Interviews were conducted with 27 experts in regard to forging a single research-focused organization from public and private contributors. These individuals, with financial and directorial responsibility for research in government agencies, NGOs, industry, foundations, and academia, and including ethicists, offered their guidance and/or warnings about partnering public and private interests related to scientific research on food and health.

The discovery from the interviews was a validation of the criteria listed herein, based on the analysis of the organizations listed in Appendix S1 in the Supporting Information; the findings highlighted that PPPs should have clearly identified, accomplishable goals to improve public health, and progress toward those goals must be measurable and trackable. In addition, participants should be of roughly equal decision-making authority, they should effectively manage any conflicts of interest, and above all, they should be flexible, willing to adapt and evolve, and have mutual trust.

Addressing the challenges

The experts interviewed for this work offered a variety of supporting, and in some cases critical, comments regarding their experiences and expectations. In general, the interviews identified a number of themes that demonstrate the diverse views of PPPs, as well as potential areas in which acceptance of the PPP might be problematic. Issues for consideration were as follows: a shared goal for the common good, transparency of action, global societal issues relevant to all stakeholders, recognition of partners' roles and ensuring appropriate representation, attitudes and perceptions concerning potential bias or self-interest, appropriate boundaries for investors in the research, and achievement of mutual respect and trust in the partnership process. (See Appendix S2 in the Supporting Information for a list of the interviewees' organizations and a selection of salient quotes.)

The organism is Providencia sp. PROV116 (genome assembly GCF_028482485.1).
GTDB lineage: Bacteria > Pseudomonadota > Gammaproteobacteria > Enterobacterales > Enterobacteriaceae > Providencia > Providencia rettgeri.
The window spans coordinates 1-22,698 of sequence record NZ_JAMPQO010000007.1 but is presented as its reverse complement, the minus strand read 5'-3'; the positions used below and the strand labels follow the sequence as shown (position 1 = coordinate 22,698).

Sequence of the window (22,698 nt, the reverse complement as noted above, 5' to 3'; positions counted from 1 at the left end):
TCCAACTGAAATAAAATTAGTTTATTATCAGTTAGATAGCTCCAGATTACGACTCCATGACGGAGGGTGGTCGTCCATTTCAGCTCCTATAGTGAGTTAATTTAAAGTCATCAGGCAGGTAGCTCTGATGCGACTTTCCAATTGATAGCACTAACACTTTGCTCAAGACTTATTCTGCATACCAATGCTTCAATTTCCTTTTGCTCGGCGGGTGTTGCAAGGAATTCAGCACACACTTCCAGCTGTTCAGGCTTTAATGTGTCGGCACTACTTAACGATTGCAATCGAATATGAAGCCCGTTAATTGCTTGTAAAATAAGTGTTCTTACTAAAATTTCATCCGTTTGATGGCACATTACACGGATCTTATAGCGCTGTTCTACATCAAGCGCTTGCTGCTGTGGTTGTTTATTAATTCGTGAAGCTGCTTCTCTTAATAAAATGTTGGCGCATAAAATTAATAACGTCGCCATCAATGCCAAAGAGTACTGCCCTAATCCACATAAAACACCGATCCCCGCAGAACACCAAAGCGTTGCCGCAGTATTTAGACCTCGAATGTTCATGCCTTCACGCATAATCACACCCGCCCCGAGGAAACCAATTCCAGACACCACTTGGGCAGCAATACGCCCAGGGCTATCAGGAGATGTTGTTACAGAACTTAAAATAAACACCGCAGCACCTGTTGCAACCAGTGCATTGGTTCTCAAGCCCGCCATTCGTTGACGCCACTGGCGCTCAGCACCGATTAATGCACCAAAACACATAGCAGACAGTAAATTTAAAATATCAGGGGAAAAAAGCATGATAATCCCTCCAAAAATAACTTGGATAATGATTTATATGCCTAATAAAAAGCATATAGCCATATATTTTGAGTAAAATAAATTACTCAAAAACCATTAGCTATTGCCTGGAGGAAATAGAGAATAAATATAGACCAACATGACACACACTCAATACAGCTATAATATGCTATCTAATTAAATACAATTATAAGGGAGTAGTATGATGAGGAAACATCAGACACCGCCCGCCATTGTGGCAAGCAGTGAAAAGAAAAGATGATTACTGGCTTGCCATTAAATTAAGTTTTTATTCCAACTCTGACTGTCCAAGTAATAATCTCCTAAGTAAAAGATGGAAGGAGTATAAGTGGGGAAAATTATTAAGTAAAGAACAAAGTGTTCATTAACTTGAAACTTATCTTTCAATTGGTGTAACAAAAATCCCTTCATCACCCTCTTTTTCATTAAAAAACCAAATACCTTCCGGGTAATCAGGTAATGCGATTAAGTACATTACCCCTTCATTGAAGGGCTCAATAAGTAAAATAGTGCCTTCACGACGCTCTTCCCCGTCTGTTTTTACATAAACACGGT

There may be deal breakers in trying to forge a partnership among public and private-sector players, such as contractual provisions in the partnership agreement that amount to structural barriers to effectiveness or credibility. These deal breakers may be so destructive to a sense of balance among the various partners as to work against any chance of a successful long-term research enterprise. Among these might be clauses written into the partnership charter that, in effect, hand over control to one partner at the expense of the other partner's interests. Clearly, it is of crucial importance for prospective partners to address potential deal breakers at the initial stages of PPP formation, which can be quite protracted.

The overall interview feedback suggests that research-driven organizations will, out of necessity and with the potential to benefit the health of the public, continue to seek partnerships including private-sector stakeholders. As one government agency official stated, “Public–private partnerships will be more essential in the future for two reasons: science is becoming transdisciplinary and costs are prohibitive. No one sector can address issues alone (for example, even the pharmaceutical and academic sectors are working collaboratively on basic biomedical research). The challenge is how best to do it.”

Major points of agreement and caveats

Analysis of the interviews revealed broad support for the inclusion of private-sector researchers in publicly focused partnerships, some caveats were identified. An Institute of Medicine official who has worked on prioritizing criteria for research projects stressed that before setting out to establish a PPP, as much preliminary work as possible should be done, including groundwork on the goals and objectives of the research, conflict issues among the partners, funding issues, and so forth. It is possible that several years of preparation may be necessary before a collaboration can be formally launched.